Parental Alienation Syndrome

By: Elyse Ganss

Parental alienation syndrome occurs when a child’s parent unconsciously works to turn the child against the other parent. This commonly occurs during divorce or custody battles. When saying negative things about the other parent, like blaming the other parent for their breakup, alienation turns the child against the other parent. Strategies can include brainwashing, alienating, and programming to cause distance between a child and parent. This behavior has negative effects for the relationship of the child and the other parent and can cause permanent damage.

The parent who unconsciously tries to turn the child against the other parent often exhibits narcissistic characteristics or tendencies in line with borderline personality disorder and are more concerned with their own feelings rather than the child’s well-being. Feelings that may be driving the parent’s behavior are anger and jealousy. Children benefit from the presence of both parents, unless a parent is abusive, and through parental alienation syndrome, children may become estranged from a parent.

If you have been experiencing anger about your co-parenting relationship and have been consciously or unconsciously taking it out on your child, you may be causing parental alienation syndrome. Children being alienated may experience anger, feelings of neglect, exhibit destructive behavior, and lack empathy. It is important to remember that no matter what you are feeling toward your former spouse, your child should not be brought into your separation, divorce, or custody battle. Supporting a child is the most important thing to do during a breakup and it may be helpful to bring the child to therapy to work through their emotions to prevent psychological damage.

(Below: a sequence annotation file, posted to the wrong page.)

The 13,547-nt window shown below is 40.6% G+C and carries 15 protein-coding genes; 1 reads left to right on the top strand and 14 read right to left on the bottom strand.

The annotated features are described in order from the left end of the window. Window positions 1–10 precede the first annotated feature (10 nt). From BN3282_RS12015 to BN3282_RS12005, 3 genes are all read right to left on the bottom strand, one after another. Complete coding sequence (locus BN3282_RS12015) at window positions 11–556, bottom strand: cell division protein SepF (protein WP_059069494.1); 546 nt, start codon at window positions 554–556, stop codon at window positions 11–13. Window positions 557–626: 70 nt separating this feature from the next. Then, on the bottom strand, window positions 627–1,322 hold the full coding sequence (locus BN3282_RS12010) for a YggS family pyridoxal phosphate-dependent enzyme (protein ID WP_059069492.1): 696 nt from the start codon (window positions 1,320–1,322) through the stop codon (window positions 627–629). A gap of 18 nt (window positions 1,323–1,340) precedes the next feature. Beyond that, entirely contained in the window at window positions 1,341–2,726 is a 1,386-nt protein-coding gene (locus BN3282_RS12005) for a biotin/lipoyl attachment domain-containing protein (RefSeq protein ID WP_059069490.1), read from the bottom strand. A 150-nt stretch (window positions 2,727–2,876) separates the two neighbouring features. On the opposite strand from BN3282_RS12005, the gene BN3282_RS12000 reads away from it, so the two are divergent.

If you or someone you know needs support, please contact our psychotherapy offices in New York or New Jersey to talk to one of our licensed professional psychologists, psychiatrists, psychiatric nurse practitioners, or psychotherapists at Arista Counseling & Psychotherapy. Contact our Paramus, NJ or Manhattan, NY offices respectively, at (201) 368-3700 or (212) 722-1920 to set up an appointment. For more information, please visit http://www.counselingpsychotherapynjny.com/ .

Sources:

https://www.psychologytoday.com/us/blog/resolution-not-conflict/201802/parental-alienation-syndrome-what-is-it-and-who-does-it

https://www.healthline.com/health/childrens-health/parental-alienation-syndrome#effects-on-child

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https://www.healthline.com/health/childrens-health/parental-alienation-syndrome

Family Therapy

By: Elyse Ganss

Family therapy is a type of counseling where family members participate to deal with prior issues or conflicts and improve communication. Family members do not need to be blood related and can simply be long-term support members.

Family therapy may be necessary during short term increments when a particular problem occurs. Through improving communication, families will gain the necessary skills to deal with issues that come up in their lives. However, sometimes long-term family therapy can be needed. For example, a family dealing with the loss of a loved one may need counseling services for a long period as the process of grieving is different for each family.